Where did the kids go?

There’s a book lying around the house that came home from the library. It’s called The New American Dream: Living Well in Small Houses. It shows how architects have creatively designed homes that are under 2,000 square feet. But there aren’t many pictures of people in these houses and nothing, typically, that tells how many people live in them.

Judging by the tastes and income levels shown by these houses, I’m guessing the couples who live in these homes have either one child or none at all.

Here’s another interesting book: It’s the memoir, Call the Midwife, from which came the popular British TV series about the women who delivered babies on London’s East End in the 1950s.

In the introduction, the author wrote about the coming of “the pill” in the early sixties, saying that her troop of midwives had 80 to 100 deliveries a month in the late ‘50s and only about four-a-month in 1963.

My vacation to the UK last month showed the same thing. Children are highly guarded, small in number and seldom seen. It’s a lot like it is here.

I have wondered, along with others my age, why parents these days are so protective of their kids compared to the days of my childhood, when you wandered the streets and biked many blocks to visit your friends. All your parents cared about was that you come home for dinner on time.

It hadn’t occurred to me that it comes back to falling birthrates.

When children went out the front door of their houses after school 50 years ago, they joined a gang of kids already on the street. They probably took a brother or a sister with them, and there is safety in numbers. Compare that to today, when the streetscape is empty except for some guy walking his dog whom you may or may not know. Do you want your kid hanging around a place like that?

Parents prize their children so much today because there are so few of them. Low birthrates brought us the helicopter parent. It brought us gay marriage, which is the logical conclusion to having so many childless couples. I guess having kids is no longer reason we tie the knot.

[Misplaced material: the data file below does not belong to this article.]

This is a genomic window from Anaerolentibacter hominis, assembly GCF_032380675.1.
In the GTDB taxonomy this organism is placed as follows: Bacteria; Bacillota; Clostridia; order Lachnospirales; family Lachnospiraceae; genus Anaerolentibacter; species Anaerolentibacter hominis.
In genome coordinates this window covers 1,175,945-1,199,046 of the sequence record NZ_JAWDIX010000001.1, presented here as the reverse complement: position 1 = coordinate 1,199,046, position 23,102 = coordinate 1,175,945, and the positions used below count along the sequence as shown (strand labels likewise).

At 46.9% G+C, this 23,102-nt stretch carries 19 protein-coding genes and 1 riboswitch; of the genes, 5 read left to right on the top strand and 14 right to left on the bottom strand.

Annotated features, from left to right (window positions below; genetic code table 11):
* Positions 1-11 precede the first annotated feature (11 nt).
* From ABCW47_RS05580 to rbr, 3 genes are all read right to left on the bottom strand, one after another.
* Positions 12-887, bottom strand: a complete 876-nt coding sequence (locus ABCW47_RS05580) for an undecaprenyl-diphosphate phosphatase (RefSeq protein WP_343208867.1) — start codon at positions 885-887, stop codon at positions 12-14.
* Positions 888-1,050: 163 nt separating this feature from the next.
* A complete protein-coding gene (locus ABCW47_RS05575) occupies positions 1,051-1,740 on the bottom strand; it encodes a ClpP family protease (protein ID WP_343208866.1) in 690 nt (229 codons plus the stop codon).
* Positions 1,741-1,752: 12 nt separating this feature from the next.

There are still a lot of people populating the planet, so we’re in no immediate danger of the human race dying out. But there’s a simple arithmetic to only having one child per couple. You’re halving the population, and not just once but generation after generation. Maybe the human race won’t die out. But what about the German race or the Italian race? This could be the end of white people!

I remember my dad a long time ago talking about having two kids, my brother and me. He said he and my mom were “replacing” themselves. This made people, having families in the 60’s, seem very logical. It was zero population growth. No more. No less. And maybe it’s possible that people in the coming decades will be logical too.

“OK. We’ve not been having a lot of kids lately and we’ve brought down a dangerously high birth rate (remember those broods you saw in Call the Midwife). But now it’s time to start reproducing again, so let’s go!”

Even if that’s possible, I wonder what it would look like. I suppose we could fashion a whole new culture where having manageable families is our reason for being. Maybe big families will become cool again, and that will encourage at least some people to have them. Maybe women (and men) will stop seeing a career as the thing that fulfills them.

I’m a modern kind of guy. I work full time but so does my wife. Yet we have two kids, and I’m not sure how it happened. There was no plan to have children. My wife was between jobs and could take some time off to get pregnant, nurse and watch babies. My parents lived in town so babysitting was cheap and plentiful.

But even if all of those things fall into place for other couples, the question remains. Why have kids at all in the age of the pill? Do you do it so there are young family members to take care of you when you’re old and frail? Do you do it with the high-minded goal of replacing yourself? Do you do it to continue the family name and family history?

My children are wonderful gifts and they’re also a lot of work. We can hope people of the future will look at that tradeoff and come to a conclusion that our civilization should carry on with a new generation.










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